There were also a number of breakout and ‘Hot Topic’ sessions from Faculty members and individuals working on different areas within advancing practice. Topics covered everything from leadership and governance to supporting a trainee in difficulty. All keynote, breakout and ‘Hot Topic’ presentations were recorded and can be watched back through our website.
There were three networking sessions that attendees could take part in, two which focussed on topics from the earlier presentations and one focusing on the Primary Care landscape. These sessions were used to promote networking and stimulate an exchange of ideas. These were not recorded to help promote discussion and idea sharing. There was also an event chat board and messaging function to allow attendees to further contact each other and network between each other during breaks.
The platform allowed us to gather feedback from our event, which was overwhelmingly positive. A lot of feedback focussed on wanting to attend more than one of the breakout presentations. We are using this feedback to plan our next networking event so that we can improve and further shape the event to meet your needs.
Want to come to our next event? Sign up to our South West Advancing Practice Faculty mailing list to hear about it.
You can now listen to the fourth Podcast in our series!
This latest episode of the HEE South West Advanced Practice podcast series explores the benefits and challenges for Allied Health professionals entering Advanced Critical Care Practitioner (ACCP) Training. The ACCP role can be viewed as predominantly a role for intensive care nurses, however there are great advantages to the intensive care team and allied health professionals undertaking this career pathway.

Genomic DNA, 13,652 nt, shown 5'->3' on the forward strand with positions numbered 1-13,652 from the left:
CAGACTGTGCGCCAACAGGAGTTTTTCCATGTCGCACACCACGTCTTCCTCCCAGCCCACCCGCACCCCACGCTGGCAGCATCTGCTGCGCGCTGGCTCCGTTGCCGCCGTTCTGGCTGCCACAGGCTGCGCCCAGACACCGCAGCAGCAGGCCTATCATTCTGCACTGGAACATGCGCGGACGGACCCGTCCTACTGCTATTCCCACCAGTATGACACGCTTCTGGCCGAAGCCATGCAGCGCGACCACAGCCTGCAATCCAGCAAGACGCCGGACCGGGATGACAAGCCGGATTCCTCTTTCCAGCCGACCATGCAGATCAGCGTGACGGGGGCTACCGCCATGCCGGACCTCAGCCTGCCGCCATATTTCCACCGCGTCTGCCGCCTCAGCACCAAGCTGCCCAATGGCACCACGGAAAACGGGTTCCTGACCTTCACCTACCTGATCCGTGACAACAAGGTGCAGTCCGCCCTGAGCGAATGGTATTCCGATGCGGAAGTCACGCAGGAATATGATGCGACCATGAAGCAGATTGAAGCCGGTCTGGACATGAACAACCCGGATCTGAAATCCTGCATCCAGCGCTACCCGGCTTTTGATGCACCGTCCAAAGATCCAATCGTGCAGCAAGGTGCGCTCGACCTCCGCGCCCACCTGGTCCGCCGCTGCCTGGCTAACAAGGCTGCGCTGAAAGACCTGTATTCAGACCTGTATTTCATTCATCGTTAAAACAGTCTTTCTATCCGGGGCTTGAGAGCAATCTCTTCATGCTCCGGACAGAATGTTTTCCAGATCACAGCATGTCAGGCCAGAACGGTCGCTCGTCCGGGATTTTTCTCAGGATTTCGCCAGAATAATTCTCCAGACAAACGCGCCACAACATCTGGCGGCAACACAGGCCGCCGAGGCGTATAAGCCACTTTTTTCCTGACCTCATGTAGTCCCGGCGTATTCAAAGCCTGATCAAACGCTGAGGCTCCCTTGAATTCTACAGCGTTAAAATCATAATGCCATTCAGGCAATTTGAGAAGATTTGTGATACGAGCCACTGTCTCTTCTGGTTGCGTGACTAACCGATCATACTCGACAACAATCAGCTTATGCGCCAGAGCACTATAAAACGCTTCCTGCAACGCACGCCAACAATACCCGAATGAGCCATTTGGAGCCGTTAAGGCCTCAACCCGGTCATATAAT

In this podcast we explore how the previous skills, knowledge and experiences of a critical care physiotherapist and senior paramedic provide a valuable foundation for ACCP training. We explore some of the myths, challenges and benefits of joining the ICU team in an advanced practice role from an AHP background.
All our faculty podcasts can be found here and are available on most major streaming platforms. Make sure you follow @NHSHEE_SWest on twitter to find out when the next episodes are released!
Older People Credential Webinar
The South West Faculty are holding a webinar on the 11th July to introduce the Older People Credential.
We hope to help our Advanced Practice workforce to understand the Credential by discussing how it can be used, giving examples of roles it could apply to and looking at how it can be implemented and accessed. The webinar will include a Q&A session where attendees can put their queries to our panel.
The webinar is hosted by Faculty members, Rachael Hosznyak, Supervision & Assessment Lead for Frailty & Rehabilitation and Lou Buckle, Advanced Practice Workforce Transformation Lead. Subject matter expert and HEE Credential Lead Sally Gosling and Joanne Jennings, HEE Older Persons Advanced Practice Credential Lead will join us as part of the panel.
Scope of Practice Update:
Valentino Oriolo (Advancing Practice Supervision & Assessment Lead for AIM & Medical Specialities South West Faculty of Advancing Practice Health Education England)
We have some exciting news this month! The Acute Medicine Credential (AIM) has now been published and is available for download here. This curriculum framework, co-produced with the Royal College of Physicians, will define the purpose, learning content, and structure of training and assessment for APs working in acute medicine. It also provides a platform to enable advanced practitioners in the medical subspecialties to work towards some of the Capabilities in Practice (CiP) that may be applicable to other disciplines, such as respiratory, cardiology and stroke.
The CiPs are grouped in three categories: